Gun rights groups are powerful in Texas — but not because of money

The National Rifle Association contributed thousands of dollars to Texas politicians in recent years. But that's not nearly enough to make it one of the most prolific political donors in the state. 

A man who declined to be identified looks at Bushmaster rifles at the NRA's national convention in Houston, Friday May 3, 2013. Michael Stravato

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Today’s Texplainer question was inspired by reader Maria G. Davila.

Hey, Texplainer: Which Texas elected officials receive the most money from the National Rifle Association and the Texas State Rifle Association? And how much do they get?

The national debate about gun control reignited this year on Valentine’s Day, when a 19-year-old opened fire at a high school in Parkland, Florida, killing 17 people.

In the aftermath, gun control advocates focused much of their ire on the National Rifle Association, which they blame for blocking certain gun control measures. Critics say lawmakers who receive campaign contributions from the gun rights group accede to its demands.

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Texas is as gun-friendly a state as they come. So how much money is the national gun-rights group giving Texas elected officials?

Not as much as you might expect.

The Washington Post reports that members of the Texas congressional delegation have received $427,800 in donations from the NRA since 1998. In total, 27 members of the Texas delegation, including one Democrat, have reported getting money from the NRA. U.S. Rep. Pete Sessions, R-Dallas, has received nearly $52,000 since 1998 — the largest chunk of money donated by the NRA to a Texas lawmaker. U.S. Rep. John Culberson, R-Houston, comes in second after getting around $34,000 from the group.

This might sound like a lot of money on the surface, but in the grand scheme of fundraising, it hardly makes a dent.

Take Republican U.S. Sen. John Cornyn, who has an ‘A’ rating from the NRA, indicating a pro-guns voting record. The Post reports that the NRA has given the Texan about $28,000 over the past decade, with the most recent donation of about $10,000 reported in 2014.

In 2014, Cornyn raised around $14 million. His top five contributors from 2013 to 2018 were companies such as AT&T Inc., Valero Energy and Chevron. The NRA was nowhere near his top 15 biggest contributors.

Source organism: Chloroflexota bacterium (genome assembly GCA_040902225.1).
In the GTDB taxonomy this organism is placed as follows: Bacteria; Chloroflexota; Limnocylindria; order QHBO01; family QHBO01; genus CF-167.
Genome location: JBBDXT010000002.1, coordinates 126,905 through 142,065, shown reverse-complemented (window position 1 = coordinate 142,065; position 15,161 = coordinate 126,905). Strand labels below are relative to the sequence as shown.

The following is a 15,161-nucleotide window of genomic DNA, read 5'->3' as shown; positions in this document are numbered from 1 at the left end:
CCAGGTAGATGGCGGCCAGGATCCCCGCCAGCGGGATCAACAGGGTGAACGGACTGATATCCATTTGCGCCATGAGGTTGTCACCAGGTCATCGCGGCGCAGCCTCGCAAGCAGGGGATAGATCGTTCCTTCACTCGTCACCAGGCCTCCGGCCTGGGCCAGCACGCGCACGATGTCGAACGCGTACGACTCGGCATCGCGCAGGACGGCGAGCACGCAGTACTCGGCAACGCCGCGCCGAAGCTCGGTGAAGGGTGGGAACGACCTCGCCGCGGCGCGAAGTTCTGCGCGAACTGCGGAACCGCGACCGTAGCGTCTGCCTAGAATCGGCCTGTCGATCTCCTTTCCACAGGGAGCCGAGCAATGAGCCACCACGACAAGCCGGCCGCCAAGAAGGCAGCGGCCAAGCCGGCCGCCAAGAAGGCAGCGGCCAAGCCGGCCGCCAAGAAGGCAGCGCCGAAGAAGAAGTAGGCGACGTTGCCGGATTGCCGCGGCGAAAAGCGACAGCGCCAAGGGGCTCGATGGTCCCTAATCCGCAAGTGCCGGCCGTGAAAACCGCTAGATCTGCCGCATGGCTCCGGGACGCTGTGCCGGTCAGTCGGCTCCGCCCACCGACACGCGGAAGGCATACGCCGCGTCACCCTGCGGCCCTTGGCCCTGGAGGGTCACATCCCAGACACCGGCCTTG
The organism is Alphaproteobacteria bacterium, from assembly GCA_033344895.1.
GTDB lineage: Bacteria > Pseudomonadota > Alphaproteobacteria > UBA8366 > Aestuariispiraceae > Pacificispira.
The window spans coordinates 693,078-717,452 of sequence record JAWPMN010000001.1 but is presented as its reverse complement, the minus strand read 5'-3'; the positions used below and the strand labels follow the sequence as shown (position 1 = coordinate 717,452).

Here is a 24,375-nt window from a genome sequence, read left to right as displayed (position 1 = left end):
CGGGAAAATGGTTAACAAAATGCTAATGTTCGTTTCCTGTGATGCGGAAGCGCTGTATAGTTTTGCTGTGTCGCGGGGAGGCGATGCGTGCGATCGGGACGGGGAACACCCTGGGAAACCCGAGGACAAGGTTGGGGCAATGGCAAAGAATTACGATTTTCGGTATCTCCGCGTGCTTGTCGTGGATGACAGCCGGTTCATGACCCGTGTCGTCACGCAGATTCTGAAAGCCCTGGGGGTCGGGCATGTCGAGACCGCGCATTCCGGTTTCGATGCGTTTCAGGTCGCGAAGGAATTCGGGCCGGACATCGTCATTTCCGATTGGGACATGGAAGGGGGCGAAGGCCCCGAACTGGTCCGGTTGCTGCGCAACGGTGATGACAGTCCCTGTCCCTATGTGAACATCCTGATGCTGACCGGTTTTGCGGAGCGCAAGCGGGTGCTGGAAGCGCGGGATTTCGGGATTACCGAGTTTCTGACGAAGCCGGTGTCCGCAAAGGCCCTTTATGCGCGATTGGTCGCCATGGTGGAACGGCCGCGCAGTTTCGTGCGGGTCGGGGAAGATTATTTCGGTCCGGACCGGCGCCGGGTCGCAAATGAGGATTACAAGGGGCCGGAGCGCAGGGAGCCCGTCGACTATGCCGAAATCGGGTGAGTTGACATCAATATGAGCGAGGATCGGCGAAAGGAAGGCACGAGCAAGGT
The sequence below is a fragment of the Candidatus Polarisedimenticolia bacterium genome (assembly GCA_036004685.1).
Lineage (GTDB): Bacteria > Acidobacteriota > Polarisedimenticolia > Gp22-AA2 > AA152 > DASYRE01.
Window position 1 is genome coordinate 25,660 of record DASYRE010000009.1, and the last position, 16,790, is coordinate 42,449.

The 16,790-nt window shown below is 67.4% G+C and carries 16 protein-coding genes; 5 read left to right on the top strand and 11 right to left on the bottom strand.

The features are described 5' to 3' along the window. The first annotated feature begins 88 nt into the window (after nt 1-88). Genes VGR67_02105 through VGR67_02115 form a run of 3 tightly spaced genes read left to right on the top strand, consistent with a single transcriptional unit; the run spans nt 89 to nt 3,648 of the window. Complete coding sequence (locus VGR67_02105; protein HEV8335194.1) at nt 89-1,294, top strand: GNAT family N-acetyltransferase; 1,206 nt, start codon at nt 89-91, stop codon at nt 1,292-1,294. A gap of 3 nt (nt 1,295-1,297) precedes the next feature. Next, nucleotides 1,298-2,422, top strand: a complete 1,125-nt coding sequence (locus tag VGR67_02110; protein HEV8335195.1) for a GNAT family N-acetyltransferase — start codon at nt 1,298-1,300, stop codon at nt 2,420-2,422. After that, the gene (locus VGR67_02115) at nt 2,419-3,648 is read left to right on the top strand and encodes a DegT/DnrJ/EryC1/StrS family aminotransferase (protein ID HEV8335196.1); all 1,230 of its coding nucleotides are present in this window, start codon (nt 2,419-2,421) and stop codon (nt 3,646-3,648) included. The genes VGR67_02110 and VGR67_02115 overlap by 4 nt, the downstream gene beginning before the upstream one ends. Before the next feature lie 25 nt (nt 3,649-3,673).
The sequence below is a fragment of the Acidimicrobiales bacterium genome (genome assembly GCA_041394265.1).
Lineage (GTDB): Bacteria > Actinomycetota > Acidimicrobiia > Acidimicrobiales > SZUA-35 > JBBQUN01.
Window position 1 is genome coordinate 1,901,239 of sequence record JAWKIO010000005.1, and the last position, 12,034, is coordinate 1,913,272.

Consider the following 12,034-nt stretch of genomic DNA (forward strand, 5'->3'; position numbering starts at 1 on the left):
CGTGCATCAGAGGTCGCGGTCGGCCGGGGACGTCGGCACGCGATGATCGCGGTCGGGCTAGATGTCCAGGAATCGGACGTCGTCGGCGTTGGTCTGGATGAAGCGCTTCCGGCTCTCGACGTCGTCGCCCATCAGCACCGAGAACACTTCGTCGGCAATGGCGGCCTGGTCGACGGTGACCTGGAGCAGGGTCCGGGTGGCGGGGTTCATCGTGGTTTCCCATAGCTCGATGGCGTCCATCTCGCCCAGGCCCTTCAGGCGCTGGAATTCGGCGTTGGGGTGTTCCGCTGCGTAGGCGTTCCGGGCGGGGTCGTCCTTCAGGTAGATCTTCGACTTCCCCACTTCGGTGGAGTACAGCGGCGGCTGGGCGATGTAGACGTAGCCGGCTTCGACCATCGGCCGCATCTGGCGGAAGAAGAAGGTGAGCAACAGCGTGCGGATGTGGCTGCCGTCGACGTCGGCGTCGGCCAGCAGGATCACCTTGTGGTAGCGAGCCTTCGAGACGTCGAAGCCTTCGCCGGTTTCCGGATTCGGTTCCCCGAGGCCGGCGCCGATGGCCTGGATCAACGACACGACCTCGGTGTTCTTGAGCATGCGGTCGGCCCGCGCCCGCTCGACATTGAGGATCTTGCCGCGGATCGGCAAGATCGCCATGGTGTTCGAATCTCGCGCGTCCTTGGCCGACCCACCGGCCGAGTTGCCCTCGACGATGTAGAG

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Meanwhile, the NRA and its affiliated groups gave $500 contributions to at least 13 state legislators in 2017 — not an insignificant amount, but not nearly enough to make it one of the top donors in the state. The group also gave $1,000 to Republican Lt. Gov. Dan Patrick.

But don’t think the NRA or other gun groups play a small role in Texas. A spokeswoman for the Texas State Rifle Association put it bluntly: It’s not about the money; it’s the votes.

The TSRA, which calls itself a grassroots firearms organization that advocates for the lawful possession and use of firearms, has 37,000 members, said Alice Tripp, the group’s legislative director.

“Our power and influence is our membership, not our money. That’s really what grassroots lobbying is,” Tripp said.

Since Jan. 1, 2017, the largest contributions the TSRA PAC has given to state lawmakers were $1,000 each to Patrick and Republican Gov. Greg Abbott, according to the Texas Ethics Commission. Patrick will keynote the group's annual luncheon on March 3.

“People who carry bills for us [and] people who’ve been on committees and put up with hearing our bills — those people get PAC checks first,” Tripp said. 

The group also gave $1,000 in two $500 donations each to state Reps. Justin Holland, R-Rockwall; DeWayne Burns, R-Cleburne; John Cyrier, R-Lockhart; Drew Springer, R-Muenster; and Will Metcalf, R-Conroe.

Tripp added that groups that give big money to political campaigns generally don’t have large memberships.

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“They don’t have votes. But ... they have money,” she said. “And they contribute large amounts of money because they don’t have large numbers of people whose votes they can influence.” 

Gun control advocates agree.

"Their influence goes beyond financial contributions," said Ed Scruggs, the vice chair of Texas Gun Sense, which advocates for stronger gun regulations. “They are woven within the fabric of the majority party in every facet. They’ve cultivated their contacts for decades, so they don’t really need to spend a lot of money.”

Jordan Berry, an Austin-based Republican political consultant, said the endorsement and backing of those gun rights groups are considered valuable to Texans and shouldn’t be overlooked — especially during a contentious primary or general election cycle. 

“Overall, the endorsement is considered valuable or helpful primarily because people view them as defending Second Amendment rights,” Berry said.

The bottom line: Members of the Texas congressional delegation have received $427,800 in donations from the NRA since 1998, but that’s a relatively small fraction of their overall fundraising. Guns rights groups’ biggest boost for Texas elected officials isn’t money, it’s votes.

Disclosure: AT&T and Valero have been financial supporters of The Texas Tribune, a nonprofit, nonpartisan news organization that is funded in part by donations from members, foundations and corporate sponsors. Financial supporters play no role in the Tribune's journalism. Find a complete list of them here.